We have been using technology more to communicate with our supporters and have added delivery for seniors and families that may be taking care of someone with disabilities. We believe this is a huge part of our social responsibility and helping those that may be more at risk as much as possible.

I’ve started sharing more informational videos on beekeeping and farming to encourage others. I have also started to share more recipes on how to cook with the produce we offer and encourage other families to try new ways to eat healthy balanced meals.

If you had one ask of your community right now, what would it be? 

Please support small family-owned farms and understand the importance of knowing where your food comes from. CSA boxes are also a major way to support a local farmer.

They can also visit www.mothersfinesturbanfarms.com or IG @mothersfinesturbanfarms to learn more and how they can get involved. Also, I encourage families to create seed banks and start with what they have to produce the food they eat as a family themselves. I hope to see more families, becoming as self-sufficient as possible.

 

Tony O. Lawson


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11 Comments

  1. We are going to get it one way or another just want to stay connected so I can have access to live food and as much info on how to grow we’re I live in an apartment with balcony great ☀️ too!!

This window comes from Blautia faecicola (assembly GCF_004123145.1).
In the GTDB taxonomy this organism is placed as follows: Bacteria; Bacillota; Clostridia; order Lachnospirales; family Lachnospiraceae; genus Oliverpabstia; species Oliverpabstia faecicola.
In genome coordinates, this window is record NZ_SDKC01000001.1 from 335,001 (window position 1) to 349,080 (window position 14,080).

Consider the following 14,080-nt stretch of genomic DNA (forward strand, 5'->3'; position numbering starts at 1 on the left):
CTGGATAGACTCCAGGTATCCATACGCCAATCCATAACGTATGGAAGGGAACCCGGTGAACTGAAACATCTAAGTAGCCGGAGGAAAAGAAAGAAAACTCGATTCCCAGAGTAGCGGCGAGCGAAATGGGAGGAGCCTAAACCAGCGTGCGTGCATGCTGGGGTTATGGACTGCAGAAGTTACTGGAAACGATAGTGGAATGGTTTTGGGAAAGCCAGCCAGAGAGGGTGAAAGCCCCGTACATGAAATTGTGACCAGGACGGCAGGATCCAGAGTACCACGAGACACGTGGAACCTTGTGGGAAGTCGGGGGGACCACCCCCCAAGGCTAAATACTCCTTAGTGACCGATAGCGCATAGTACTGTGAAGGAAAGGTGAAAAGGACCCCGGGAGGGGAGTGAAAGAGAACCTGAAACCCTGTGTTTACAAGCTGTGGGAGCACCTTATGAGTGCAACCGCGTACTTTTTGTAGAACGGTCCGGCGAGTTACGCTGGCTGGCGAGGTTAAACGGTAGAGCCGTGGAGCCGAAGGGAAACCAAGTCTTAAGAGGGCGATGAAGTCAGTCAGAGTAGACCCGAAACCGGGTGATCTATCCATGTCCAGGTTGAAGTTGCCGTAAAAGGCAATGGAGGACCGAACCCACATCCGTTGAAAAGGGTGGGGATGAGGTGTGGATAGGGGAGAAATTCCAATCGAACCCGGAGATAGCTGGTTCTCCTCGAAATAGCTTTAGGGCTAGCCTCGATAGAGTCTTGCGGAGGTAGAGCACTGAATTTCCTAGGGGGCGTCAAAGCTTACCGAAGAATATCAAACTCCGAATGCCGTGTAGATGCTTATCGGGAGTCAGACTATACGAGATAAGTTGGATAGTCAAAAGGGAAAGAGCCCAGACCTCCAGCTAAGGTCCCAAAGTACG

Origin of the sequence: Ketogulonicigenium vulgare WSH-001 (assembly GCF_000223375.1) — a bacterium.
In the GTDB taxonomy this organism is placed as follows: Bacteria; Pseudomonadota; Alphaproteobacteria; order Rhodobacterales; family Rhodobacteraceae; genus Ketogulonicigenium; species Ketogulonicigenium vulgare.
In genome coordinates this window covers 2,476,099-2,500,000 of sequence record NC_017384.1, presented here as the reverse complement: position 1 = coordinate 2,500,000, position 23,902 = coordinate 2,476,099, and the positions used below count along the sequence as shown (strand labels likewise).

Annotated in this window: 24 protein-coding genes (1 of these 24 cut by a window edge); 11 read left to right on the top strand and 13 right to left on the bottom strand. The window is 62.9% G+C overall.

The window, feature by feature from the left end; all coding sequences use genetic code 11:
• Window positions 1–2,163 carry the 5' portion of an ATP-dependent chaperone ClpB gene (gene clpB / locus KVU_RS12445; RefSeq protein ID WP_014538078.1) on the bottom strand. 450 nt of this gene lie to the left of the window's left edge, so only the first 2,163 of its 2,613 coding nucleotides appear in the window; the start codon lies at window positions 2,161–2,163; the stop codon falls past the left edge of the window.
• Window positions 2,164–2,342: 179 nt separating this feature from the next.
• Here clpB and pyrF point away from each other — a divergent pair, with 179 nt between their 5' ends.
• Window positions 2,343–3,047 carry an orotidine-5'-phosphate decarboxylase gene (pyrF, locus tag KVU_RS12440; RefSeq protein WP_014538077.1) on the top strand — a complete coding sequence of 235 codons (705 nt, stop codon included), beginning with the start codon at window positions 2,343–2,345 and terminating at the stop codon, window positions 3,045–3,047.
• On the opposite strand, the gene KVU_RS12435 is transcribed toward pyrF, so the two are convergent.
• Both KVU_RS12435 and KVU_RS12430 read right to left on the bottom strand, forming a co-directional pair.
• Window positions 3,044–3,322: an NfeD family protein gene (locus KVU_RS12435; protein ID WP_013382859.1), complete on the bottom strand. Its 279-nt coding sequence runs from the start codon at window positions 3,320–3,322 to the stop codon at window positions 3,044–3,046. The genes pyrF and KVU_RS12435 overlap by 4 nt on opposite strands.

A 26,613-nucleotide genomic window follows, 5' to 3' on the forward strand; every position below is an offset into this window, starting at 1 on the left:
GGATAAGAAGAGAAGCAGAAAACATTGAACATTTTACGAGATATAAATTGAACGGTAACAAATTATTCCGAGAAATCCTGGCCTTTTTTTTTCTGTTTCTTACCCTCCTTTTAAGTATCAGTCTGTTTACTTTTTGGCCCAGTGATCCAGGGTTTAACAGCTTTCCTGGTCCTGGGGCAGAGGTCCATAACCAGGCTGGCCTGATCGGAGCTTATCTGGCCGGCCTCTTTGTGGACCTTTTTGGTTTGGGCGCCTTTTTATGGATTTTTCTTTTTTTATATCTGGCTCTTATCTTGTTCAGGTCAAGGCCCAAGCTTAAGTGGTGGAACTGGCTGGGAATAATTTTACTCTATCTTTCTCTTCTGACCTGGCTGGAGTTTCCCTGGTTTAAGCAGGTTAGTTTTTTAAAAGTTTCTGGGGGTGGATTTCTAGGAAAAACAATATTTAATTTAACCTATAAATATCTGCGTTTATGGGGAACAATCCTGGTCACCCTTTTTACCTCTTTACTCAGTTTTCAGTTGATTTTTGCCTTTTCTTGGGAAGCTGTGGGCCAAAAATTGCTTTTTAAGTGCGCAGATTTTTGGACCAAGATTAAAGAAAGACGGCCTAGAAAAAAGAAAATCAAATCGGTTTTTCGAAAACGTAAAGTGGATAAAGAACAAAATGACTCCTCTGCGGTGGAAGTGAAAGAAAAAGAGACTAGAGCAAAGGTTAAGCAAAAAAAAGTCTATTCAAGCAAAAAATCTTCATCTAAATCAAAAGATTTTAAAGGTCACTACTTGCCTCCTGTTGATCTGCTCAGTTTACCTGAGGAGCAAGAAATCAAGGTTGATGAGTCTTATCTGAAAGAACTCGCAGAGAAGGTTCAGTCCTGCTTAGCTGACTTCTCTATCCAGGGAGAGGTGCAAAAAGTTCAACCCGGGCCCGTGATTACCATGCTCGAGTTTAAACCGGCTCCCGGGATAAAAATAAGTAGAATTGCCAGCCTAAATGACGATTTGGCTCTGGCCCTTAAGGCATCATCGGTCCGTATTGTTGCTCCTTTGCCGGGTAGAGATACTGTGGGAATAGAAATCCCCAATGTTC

2. This is phenomenal I’m so happy you’re doing this especially now. I live in Raleigh and would like to know what I’m able to grow indoors.

  3. Georgia girl born in Mississippi lived in Chicago for years always had a garden my people with farmers and I support all black businesses proud of my people

  4. I purchased the land and established a children’s garden, Growing Together, in the most criminally burdened census tract in Milwaukee, Wisconsin. This was in 1990. I live in a senior complex now, but there is more of a need than ever, to keep our children in touch with the reality of soil, water and plants equaling, food. One important lesson coming from this pandemic, is, the more we distance ourselves from ourselves from Black/African roots, the worse everything becomes. I would love to discourse with sisters and brothers of color, on post pandemic initiatives. I am rambling here, but at 84 years old, reality is all stuff you have accomplished vs. every thing you wished you’d done.

  5. Proud of you Samantha! Since being home with my kids, we have found lots of way to be productive outside of our remote learning/ teaching ( I am a teacher) time. Working in the yard and attempting to grow our own foods have been one! Since a little child, I have worked in gardening and did a little farming with my grandparents. Not only does this provide an educational opportunity but an experience for a life time!

  6. I’m 75, and my siblings range from 73 -91, and we’re all living healthy examples of fresh farm grown food. Mother always kept a food chart over our dining table.
    To all continue to farm your on food, Mama did.